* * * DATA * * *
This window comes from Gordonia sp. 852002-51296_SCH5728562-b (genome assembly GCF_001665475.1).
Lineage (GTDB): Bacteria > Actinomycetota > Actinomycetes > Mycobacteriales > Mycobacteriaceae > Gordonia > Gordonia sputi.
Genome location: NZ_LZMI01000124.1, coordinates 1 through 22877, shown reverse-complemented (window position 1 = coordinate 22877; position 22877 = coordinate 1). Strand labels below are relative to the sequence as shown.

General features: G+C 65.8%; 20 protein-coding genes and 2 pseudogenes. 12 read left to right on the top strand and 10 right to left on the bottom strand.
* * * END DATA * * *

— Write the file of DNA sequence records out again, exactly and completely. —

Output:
This window comes from Gordonia sp. 852002-51296_SCH5728562-b (genome assembly GCF_001665475.1).
Lineage (GTDB): Bacteria > Actinomycetota > Actinomycetes > Mycobacteriales > Mycobacteriaceae > Gordonia > Gordonia sputi.
Genome location: NZ_LZMI01000124.1, coordinates 1 through 22877, shown reverse-complemented (window position 1 = coordinate 22877; position 22877 = coordinate 1). Strand labels below are relative to the sequence as shown.

General features: G+C 65.8%; 20 protein-coding genes and 2 pseudogenes. 12 read left to right on the top strand and 10 right to left on the bottom strand.